I’ll start with the simplest way to represent a well-typed syntax tree, then show how that simplicity makes it difficult to write a function that generically traverses and modifies trees. I’ll then redefine our syntax tree so as to take advantage of existing Haskell idioms and the expressive power of parameterized data types. Finally, I’ll show how recursion schemes emerge naturally when we express step-by-step descriptions of recursion patterns with common Haskell idioms.

Syntax Trees and Recursion

Let’s take a look at the simplest way to represent a syntax tree in Haskell: an ordinary algebraic datatype.

data Lit
  = StrLit String
  | IntLit Int
  | Ident String
  deriving (Show, Eq)

data Expr
  = Index Expr Expr
  | Call Expr [Expr]
  | Unary String Expr
  | Binary Expr String Expr
  | Paren Expr
  | Literal Lit
  deriving (Show, Eq)

data Stmt
  = Break
  | Continue
  | Empty
  | IfElse Expr [Stmt] [Stmt]
  | Return (Maybe Expr)
  | While Expr [Stmt]
  | Expression Expr
  deriving (Show, Eq)

This is a perfectly adequate syntax tree: it’s simple, straightforward, and works nicely with parsing libraries such as attoparsec or Peggy. Yet writing a function that operates on a Expr node and all its subexpressions is a tedious exercise indeed: here’s an example that flattens an Expr, recursively removing all Paren nodes:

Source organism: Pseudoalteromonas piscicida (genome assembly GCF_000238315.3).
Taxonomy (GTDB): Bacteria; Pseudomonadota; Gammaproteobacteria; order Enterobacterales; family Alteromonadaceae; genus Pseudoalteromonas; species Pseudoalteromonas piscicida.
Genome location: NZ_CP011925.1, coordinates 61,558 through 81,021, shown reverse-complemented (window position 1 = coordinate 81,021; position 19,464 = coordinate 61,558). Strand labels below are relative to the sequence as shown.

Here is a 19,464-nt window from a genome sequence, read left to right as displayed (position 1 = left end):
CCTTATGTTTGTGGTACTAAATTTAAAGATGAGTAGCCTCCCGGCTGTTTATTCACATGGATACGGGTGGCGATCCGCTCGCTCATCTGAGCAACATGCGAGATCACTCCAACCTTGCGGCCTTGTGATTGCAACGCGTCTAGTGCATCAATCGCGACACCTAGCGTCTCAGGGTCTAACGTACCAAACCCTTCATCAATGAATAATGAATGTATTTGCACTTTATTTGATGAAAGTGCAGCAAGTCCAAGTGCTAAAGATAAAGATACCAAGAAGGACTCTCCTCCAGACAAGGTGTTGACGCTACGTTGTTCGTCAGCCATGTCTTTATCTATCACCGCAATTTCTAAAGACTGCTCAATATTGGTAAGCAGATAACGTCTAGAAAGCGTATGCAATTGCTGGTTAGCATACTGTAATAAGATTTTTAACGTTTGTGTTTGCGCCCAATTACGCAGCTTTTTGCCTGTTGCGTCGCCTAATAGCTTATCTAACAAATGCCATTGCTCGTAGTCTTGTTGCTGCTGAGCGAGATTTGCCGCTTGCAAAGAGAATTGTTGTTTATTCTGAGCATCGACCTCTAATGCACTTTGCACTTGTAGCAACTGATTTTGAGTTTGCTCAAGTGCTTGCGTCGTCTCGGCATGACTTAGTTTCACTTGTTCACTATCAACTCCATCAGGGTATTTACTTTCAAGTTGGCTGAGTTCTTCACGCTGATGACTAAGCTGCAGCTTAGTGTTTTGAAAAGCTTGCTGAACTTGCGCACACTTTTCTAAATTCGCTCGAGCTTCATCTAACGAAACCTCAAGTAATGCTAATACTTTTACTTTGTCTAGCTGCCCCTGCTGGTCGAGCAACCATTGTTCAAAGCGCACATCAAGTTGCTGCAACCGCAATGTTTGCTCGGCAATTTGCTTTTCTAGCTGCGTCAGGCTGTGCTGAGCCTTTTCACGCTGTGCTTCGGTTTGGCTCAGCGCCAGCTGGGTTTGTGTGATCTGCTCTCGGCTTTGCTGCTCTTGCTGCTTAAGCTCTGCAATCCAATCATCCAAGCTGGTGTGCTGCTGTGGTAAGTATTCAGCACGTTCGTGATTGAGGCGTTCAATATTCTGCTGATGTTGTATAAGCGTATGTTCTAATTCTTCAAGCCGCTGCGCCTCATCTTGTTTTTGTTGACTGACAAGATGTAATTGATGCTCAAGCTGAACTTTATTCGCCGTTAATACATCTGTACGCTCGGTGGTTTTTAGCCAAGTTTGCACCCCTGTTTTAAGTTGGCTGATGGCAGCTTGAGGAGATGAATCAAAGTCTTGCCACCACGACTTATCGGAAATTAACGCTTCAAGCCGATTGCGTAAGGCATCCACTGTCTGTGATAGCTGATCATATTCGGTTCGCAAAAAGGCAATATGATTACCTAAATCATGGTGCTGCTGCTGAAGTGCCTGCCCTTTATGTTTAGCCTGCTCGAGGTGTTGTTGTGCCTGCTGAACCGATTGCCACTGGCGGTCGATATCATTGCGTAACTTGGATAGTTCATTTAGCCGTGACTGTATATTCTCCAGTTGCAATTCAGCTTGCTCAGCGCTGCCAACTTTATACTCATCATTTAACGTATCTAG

-- this would turn the expression
--    (((anArray[(10)])))
-- into
--    anArray[10]

flatten :: Expr -> Expr
-- base case: do nothing to literals
flatten (Literal i) = Literal i

-- this is the important case: we shed the Paren constructor and just
-- apply `flatten` to its contents
flatten (Paren e) = flatten e

-- all the other cases preserve their constructors and just apply
-- the flatten function to their children that are of type `Expr`.
flatten (Index e i)     = Index (flatten e) (flatten i)
flatten (Call e args)   = Call (flatten e) (map flatten args)
flatten (Unary op arg)  = Unary op (flatten arg)
flatten (Binary l op r) = Binary (flatten l) op (flatten r)

This isn’t good code. It’s clumsy. Four out of this function’s six lines are dedicated to the simple yet tedious task of ensuring that flatten propery recurses into its argument’s subexpressions—not only is this boring to write, but any future changes (such as added constructors or fields) to Expr will force us to rewrite it. (I’ll refer to recursion written in this style as explicit recursion, in contrast with the implicit recursion provided by recursion schemes.) In addition, it’s extremely easy to make mistakes in this definition—the syntatic noise that the primitive recursion introduces renders it hard to spot a missing recursive invocation of flatten, yet even one such omission introduces a critical bug.

We can, however, bring some sanity to this madness by writing a function apply that, given a function f operating on Expr values, applies f to each subexpression of a given Expr:

applyExpr :: (Expr -> Expr) -> Expr -> Expr
-- base case: applyExpr is the identity function on constants
applyExpr f (Literal i) = Literal i

-- recursive cases: apply f to each subexpression
applyExpr f (Paren p) = Paren (f p)
applyExpr f (Index e i) = Index (f e) (f i)
applyExpr f (Call e args) = Call (f e) (map f args)
applyExpr f (Unary op arg) = Unary op (f arg)
applyExpr f (Binary l op r) = Binary (f l) op (f r)

This function decouples the definition of a recursive function from its recursive application. with it, we can reduce our six-line definition of flatten to two lines. In the body of flatten, we need only specify that Paren nodes be treated differently than other nodes, relying on the applyExpr function to take care of recursion for us: